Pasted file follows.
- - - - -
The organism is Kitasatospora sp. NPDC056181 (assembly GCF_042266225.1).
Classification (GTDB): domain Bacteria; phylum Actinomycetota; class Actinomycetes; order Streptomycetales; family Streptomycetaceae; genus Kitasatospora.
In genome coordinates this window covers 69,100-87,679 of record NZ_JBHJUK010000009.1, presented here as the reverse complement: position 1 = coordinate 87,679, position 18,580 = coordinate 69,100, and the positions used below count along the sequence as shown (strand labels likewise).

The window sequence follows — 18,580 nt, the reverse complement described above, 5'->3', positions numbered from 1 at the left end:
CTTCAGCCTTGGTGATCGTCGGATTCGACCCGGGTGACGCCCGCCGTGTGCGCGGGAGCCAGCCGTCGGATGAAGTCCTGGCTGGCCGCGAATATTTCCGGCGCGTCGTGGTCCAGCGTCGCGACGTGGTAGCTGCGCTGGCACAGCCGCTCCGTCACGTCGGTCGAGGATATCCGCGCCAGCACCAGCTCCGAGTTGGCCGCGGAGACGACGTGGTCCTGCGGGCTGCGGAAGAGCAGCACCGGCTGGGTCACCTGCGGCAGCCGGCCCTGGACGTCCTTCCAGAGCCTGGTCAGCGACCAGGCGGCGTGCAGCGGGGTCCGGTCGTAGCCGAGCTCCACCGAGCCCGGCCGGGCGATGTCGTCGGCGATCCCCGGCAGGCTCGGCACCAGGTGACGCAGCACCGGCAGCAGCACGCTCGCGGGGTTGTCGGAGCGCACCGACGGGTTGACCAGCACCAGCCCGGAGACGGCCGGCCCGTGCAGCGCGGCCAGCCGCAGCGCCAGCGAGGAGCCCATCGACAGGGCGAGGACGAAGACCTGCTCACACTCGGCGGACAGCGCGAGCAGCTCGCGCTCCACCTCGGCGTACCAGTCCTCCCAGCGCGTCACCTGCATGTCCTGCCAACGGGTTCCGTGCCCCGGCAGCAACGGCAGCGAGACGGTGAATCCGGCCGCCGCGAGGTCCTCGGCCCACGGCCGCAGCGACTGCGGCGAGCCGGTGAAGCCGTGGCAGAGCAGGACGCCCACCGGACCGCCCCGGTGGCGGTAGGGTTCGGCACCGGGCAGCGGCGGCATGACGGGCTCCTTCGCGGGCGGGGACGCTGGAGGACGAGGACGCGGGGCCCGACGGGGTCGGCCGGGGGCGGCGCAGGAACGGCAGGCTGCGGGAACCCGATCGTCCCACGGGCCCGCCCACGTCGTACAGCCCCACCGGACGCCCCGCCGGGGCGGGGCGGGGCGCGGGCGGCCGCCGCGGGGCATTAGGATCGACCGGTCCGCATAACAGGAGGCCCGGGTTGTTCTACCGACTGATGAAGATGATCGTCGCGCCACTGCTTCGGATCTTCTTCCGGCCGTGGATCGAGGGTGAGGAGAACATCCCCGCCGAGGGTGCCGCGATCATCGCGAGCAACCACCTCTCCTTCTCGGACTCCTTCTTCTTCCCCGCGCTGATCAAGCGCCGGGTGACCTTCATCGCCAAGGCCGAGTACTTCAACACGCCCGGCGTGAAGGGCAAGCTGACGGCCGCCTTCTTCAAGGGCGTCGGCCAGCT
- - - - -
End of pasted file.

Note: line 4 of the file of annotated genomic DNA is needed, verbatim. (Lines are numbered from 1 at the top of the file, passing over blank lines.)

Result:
The window sequence follows — 18,580 nt, the reverse complement described above, 5'->3', positions numbered from 1 at the left end: